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Hundreds flock to ‘Aging Well’ talk

Hundreds flock to ‘Aging Well’ talk

P 2 aging well pic 3

The audience at the “aging well” presentation at the Rockwood Pavilion in Sechelt got up and moving at the urging of physiotherapist Jody Shaw, who delivered a talk entitled “motion is lotion.” Donna McMahon photo

A crowd of a couple hundred Sunshine Coasters gathered at Rockwood Pavilion on a sunny Sunday afternoon, Aug. 27, to listen to “Aging Well,” the second presentation in the MedTalks series organized by the Sechelt Hospital Foundation.

Keynote speaker Torah Kachur, a genetics professor who is CBC Radio One’s national science columnist, gave a lively and informative description of recent research into the biology of “reversing the aging process”.

“It’s not a crazy idea that we can cure aging,” says Kachur. She notes that other organisms exist that don’t age, so it’s not unreasonable to think we could replicate that feat in humans.

Although a number of organizations, such as the Sens Research Foundation, are seriously researching the biology of aging, she said that the problem is very complex and a solution is not around the corner. In the meantime, she urged people to pursue healthy habits that have been shown to retard symptoms of aging, including limiting food intake, (especially sugar), exercising, and staying socially active.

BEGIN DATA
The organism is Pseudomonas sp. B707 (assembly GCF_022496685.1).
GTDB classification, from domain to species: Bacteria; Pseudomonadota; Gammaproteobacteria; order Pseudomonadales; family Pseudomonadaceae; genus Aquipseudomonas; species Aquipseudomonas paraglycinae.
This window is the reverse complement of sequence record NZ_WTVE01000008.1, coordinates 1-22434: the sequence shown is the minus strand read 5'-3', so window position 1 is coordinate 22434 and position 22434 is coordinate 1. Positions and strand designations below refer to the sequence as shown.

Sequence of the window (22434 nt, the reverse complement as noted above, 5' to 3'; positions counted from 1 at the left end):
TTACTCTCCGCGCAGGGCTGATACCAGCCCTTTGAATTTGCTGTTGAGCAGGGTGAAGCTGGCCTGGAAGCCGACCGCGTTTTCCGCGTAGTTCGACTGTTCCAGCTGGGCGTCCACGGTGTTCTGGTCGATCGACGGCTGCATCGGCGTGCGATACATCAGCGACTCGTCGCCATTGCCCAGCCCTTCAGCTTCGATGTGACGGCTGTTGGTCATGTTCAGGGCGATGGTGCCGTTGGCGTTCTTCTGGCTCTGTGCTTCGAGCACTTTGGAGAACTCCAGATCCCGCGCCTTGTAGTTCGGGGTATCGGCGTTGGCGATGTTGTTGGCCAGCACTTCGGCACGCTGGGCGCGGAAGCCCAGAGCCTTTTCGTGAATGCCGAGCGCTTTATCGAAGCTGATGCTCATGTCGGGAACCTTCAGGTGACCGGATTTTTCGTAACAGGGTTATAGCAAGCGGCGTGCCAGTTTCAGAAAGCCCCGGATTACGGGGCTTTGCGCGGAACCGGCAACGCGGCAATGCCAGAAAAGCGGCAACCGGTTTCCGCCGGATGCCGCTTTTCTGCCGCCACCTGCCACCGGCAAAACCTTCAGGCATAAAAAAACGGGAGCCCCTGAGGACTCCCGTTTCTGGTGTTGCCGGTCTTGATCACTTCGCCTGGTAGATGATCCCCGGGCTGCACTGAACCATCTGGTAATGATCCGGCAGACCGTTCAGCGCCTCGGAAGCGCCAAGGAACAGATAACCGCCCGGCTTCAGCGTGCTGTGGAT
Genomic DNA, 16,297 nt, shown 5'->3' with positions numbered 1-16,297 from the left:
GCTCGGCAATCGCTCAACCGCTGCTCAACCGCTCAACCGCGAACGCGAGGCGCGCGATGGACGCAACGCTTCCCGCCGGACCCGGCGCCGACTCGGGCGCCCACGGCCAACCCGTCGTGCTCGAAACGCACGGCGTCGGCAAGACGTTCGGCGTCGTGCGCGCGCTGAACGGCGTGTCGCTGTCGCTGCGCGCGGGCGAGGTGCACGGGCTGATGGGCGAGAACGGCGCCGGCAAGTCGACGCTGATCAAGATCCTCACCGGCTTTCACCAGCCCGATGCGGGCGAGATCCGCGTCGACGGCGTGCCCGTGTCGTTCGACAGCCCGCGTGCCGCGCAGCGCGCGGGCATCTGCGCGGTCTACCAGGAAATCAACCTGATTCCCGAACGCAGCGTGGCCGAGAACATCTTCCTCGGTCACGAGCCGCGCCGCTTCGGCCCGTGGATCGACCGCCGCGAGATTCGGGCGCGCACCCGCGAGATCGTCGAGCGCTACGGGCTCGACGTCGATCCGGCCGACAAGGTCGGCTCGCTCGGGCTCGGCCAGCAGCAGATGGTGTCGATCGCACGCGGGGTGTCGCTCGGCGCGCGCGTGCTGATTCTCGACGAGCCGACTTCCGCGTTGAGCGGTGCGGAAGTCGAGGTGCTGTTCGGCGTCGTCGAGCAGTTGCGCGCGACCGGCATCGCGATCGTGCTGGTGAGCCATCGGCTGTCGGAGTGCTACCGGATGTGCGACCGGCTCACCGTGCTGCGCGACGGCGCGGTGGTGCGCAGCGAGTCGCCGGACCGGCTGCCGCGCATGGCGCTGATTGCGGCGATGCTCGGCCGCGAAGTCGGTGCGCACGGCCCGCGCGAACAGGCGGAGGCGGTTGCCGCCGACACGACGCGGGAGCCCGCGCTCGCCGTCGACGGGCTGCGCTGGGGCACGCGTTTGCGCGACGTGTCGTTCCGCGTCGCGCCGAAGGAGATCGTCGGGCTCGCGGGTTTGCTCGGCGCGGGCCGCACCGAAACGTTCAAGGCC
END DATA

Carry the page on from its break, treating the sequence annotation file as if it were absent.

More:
Louise Rolland from the University of Victoria’s “Self Management BC” program, told the audience about workshops she holds that help people cope with chronic conditions such as chronic pain and diabetes. Programs are held in person on the Sunshine Coast and are also available online through

Rolland says that building a “healing team” and learning how to manage your health condition can make a huge difference in people’s quality of life.

Finally, Jody Shaw, physiotherapist, got the audience on their feet by demonstrating a series of simple exercises that can easily be done at home.

“Our bodies were made to move,” says Shaw, urging people to choose an activity they enjoy and make movement a part of their regular routine.

She explained that exercise helps people build strength and balance, reduce injuries, stay mobile, and reduces the risk of the “big four” (heart disease, lung disease, diabetes and cancer). Exercising the body also keeps the brain in shape. It improves mood, memory and thought processes.

The two-hour presentation was broken up with tuneful interludes by local musicians “Reg, Lynne and The Other Guy” (Reg and Lynne Dickson and Warren Allan).

The next MedTalks will
be held on Nov. 3. The series focuses on mental, physical and emotional well-being. Admission to MedTalks is by donation with proceeds
to the Sechelt Hospital Foundation.

Donna McMahon

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